The crisp fall air is a welcome signal for the beginning of hunting seasons across the country, and while gun safety is an important part of any hunting season, the American Heart Association says heart attacks may be one of the biggest dangers many hunters face.
“Many people look to hunting as a way to relax and commune with nature and if you’re healthy and in good physical shape, it can be a great way to get some outdoor exercise. However, for many hunters, the extra exertion, colder temperatures and even the excitement of the hunt can add up to a deadly combination,” said Gustavo E. Flores, M.D., a member of the American Heart Association’s Emergency Cardiovascular Care committee and chairman and chief instructor for Emergency & Critical Care Trainings, LLC, in San Juan, Puerto Rico.
“Unfortunately, every year some hunters experience heart attacks or strokes while in the woods, so it’s important to recognize symptoms and to be able to take quick action.”
According to Flores, developing an exercise regimen and getting a good health check-up prior to hunting season would be idea. However, many hunters may not think ahead to prepare physically for the exertion hunting can have on the body—especially the heart.
The colder temperatures of hunting season can cause blood vessels to constrict. Tracking prey may mean lots of walking or running, often in hilly terrain. The excitement of seeing and connecting with a target can release hormones that can increase blood pressure to cause the heart rate to spike. Then the labor of dragging an animal through the woods can leave even the most fit hunter breathless.
“Heart attacks and strokes can happen even to people who seem in good physical shape,” Flores said. “Listen to your body, take breaks if needed and have a plan in case of emergencies. Never hunt alone if possible and if cell phone service isn’t available, use walkie-talkies to stay in touch with your hunting party. Recognizing the warnings signs and seeking immediate help are key.”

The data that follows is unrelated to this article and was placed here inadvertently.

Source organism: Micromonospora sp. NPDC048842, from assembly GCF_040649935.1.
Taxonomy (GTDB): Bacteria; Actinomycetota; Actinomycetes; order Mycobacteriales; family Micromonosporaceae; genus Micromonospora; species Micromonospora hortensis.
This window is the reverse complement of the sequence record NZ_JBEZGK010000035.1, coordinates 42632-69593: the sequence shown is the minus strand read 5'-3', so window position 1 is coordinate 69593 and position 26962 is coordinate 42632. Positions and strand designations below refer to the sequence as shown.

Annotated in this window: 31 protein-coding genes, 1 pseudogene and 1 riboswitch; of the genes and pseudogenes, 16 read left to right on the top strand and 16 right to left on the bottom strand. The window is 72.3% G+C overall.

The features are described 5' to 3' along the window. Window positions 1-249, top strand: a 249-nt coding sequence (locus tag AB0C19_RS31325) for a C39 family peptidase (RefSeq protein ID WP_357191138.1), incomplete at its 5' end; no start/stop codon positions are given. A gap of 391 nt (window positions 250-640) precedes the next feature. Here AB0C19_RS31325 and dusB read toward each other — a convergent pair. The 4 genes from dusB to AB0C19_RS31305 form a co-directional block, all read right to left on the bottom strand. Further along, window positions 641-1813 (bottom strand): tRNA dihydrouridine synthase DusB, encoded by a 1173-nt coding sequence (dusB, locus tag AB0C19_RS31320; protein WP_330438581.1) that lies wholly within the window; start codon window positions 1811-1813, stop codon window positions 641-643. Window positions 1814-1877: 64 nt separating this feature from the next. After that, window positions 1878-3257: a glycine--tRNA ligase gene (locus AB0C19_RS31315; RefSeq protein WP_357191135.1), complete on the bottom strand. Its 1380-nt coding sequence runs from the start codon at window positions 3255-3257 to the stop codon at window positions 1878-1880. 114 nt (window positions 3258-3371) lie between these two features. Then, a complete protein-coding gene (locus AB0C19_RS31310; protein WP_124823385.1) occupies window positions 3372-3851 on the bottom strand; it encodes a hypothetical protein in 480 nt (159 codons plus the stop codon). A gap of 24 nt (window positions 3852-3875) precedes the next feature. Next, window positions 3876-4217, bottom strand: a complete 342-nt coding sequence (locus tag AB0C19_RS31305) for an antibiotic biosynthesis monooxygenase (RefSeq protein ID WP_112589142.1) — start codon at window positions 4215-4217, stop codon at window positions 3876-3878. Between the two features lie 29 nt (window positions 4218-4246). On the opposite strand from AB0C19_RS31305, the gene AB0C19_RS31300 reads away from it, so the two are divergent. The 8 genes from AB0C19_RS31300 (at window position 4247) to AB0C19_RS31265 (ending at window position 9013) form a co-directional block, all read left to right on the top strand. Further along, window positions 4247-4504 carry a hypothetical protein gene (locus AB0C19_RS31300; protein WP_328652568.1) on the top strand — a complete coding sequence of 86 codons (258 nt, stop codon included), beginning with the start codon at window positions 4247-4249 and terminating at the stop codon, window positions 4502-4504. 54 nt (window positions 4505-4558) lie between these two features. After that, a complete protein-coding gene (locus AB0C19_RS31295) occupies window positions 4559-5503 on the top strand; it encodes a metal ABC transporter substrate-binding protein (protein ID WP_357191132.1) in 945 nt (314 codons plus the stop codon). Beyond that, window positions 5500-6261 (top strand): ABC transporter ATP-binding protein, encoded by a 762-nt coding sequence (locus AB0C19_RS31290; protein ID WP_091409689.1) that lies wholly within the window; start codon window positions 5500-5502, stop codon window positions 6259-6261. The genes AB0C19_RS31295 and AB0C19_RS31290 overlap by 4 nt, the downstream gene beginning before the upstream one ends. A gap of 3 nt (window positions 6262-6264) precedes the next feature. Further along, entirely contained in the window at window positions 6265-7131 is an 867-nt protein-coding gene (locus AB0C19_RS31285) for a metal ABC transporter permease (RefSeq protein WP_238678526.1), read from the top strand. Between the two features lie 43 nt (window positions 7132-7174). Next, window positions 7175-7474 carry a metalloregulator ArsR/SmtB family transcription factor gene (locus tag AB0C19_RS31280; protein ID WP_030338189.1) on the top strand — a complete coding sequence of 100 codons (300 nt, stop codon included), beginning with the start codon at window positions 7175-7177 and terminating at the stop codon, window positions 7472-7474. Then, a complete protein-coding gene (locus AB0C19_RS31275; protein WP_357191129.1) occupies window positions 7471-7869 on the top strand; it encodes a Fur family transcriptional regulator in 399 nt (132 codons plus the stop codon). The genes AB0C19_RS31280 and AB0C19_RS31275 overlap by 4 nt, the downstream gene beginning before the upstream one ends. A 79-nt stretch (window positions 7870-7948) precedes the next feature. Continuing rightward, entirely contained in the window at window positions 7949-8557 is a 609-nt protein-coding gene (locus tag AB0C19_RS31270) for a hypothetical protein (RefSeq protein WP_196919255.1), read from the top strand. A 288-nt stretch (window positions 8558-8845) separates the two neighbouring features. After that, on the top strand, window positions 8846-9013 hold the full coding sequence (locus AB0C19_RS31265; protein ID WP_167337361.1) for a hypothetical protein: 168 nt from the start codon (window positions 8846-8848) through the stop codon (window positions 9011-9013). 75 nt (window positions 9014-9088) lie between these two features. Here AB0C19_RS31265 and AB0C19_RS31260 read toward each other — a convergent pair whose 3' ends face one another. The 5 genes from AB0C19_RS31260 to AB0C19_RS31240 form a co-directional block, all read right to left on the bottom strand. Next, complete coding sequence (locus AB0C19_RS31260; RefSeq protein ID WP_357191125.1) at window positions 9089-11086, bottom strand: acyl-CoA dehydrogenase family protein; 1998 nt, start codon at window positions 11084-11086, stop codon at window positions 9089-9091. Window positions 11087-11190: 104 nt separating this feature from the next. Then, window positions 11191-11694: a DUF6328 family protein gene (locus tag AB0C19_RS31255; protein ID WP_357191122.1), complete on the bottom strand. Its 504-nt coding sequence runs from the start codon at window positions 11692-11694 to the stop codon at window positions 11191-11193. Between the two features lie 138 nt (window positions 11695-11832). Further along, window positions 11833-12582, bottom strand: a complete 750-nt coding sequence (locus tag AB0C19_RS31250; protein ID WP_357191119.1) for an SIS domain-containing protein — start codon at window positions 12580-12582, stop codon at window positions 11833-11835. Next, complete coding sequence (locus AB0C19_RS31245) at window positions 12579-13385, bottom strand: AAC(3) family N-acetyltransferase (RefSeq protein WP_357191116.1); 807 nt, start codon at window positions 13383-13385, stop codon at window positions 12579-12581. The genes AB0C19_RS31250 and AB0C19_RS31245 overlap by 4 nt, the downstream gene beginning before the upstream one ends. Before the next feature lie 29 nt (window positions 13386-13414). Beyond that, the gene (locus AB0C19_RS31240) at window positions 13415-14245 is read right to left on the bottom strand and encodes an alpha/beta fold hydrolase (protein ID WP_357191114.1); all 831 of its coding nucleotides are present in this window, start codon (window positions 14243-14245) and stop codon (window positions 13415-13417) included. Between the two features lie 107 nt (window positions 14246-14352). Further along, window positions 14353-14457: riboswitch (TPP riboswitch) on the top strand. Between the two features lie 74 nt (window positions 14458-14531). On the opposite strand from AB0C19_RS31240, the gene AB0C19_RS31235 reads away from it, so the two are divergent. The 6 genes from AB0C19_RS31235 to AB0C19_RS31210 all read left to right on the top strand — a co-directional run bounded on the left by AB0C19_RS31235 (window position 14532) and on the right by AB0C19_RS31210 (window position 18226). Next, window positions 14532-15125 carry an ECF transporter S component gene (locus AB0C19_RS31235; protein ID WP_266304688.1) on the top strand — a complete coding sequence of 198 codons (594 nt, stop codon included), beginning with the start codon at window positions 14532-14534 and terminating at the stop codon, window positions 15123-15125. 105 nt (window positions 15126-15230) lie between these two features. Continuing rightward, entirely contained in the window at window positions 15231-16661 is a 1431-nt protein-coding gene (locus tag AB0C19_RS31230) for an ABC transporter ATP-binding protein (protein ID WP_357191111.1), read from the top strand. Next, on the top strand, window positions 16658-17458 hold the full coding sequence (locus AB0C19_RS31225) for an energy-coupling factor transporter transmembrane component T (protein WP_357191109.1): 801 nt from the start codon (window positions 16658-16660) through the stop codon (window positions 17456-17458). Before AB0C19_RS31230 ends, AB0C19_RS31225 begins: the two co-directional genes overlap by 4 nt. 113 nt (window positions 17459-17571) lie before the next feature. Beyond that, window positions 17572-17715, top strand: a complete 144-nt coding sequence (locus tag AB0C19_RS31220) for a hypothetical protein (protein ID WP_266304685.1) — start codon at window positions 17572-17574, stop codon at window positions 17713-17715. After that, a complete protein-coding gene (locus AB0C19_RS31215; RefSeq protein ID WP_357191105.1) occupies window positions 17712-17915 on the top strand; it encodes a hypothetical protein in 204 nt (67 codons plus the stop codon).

Some heart attacks are sudden and intense. But most start slowly, with mild pain or discomfort. Pay attention to your body and call 911 if you experience:
- Chest discomfort. Most heart attacks involve discomfort in the center of the chest that lasts more than a few minutes—or it may go away and then return. It can feel like uncomfortable pressure, squeezing, fullness or pain.
- Discomfort in other areas of the upper body. Symptoms can include pain or discomfort in one or both arms, the back, neck, jaw or stomach.
- Shortness of breath. This can occur with or without chest discomfort.
- Other signs. Other possible signs include breaking out in a cold sweat, nausea or lightheadedness.
Use the letters in F.A.S.T to spot a stroke
- F = Face Drooping—Does one side of the face droop or is it numb? Ask the person to smile. Is the person’s smile uneven?
- A = Arm Weakness—Is one arm weak or numb? Ask the person to raise both arms. Does one arm drift downward?
- S = Speech Difficulty—Is speech slurred?
- T = Time to call 911
- Other signs can include: numbness or weakness of face, arm, or leg, especially on one side of the body; confusion, trouble speaking or understanding speech; trouble seeing in one or both eyes; trouble walking, dizziness, loss of balance or coordination; or a severe headache with no known cause
Getting a person to the hospital quickly during a heart attack or stroke is critical to ensure they get medication and treatment to save their life. If calling 9-1-1 isn’t an option in the woods, it can also help to know in advance where the closest hospital is to the hunting area.
Cardiac arrest differs from a heart attack because the heart suddenly stops beating, often without any warning. Signs of a cardiac arrest are:
- Sudden loss of responsiveness—The person doesn’t respond, even if you tap them hard on the shoulders or ask loudly if they’re OK. The person doesn’t move, speak, blink or otherwise react.
- No normal breathing—The person isn’t breathing or is only gasping for air.
In the event of a cardiac arrest, seconds count. Call 9-1-1, begin CPR immediately and continue until professional emergency medical services arrive.
“Learning hands-only CPR is one of the best skills any hunter can have. The American Heart Association offers many local CPR classes, and even if you haven’t taken a formal class, you can still save a life. It’s two simple steps—call 9-1-1 and push hard and fast in the center of the chest,” Flores said. “While hunting can be a very strenuous activity, taking a few precautions and being prepared can make a difference in the safety of the experience.”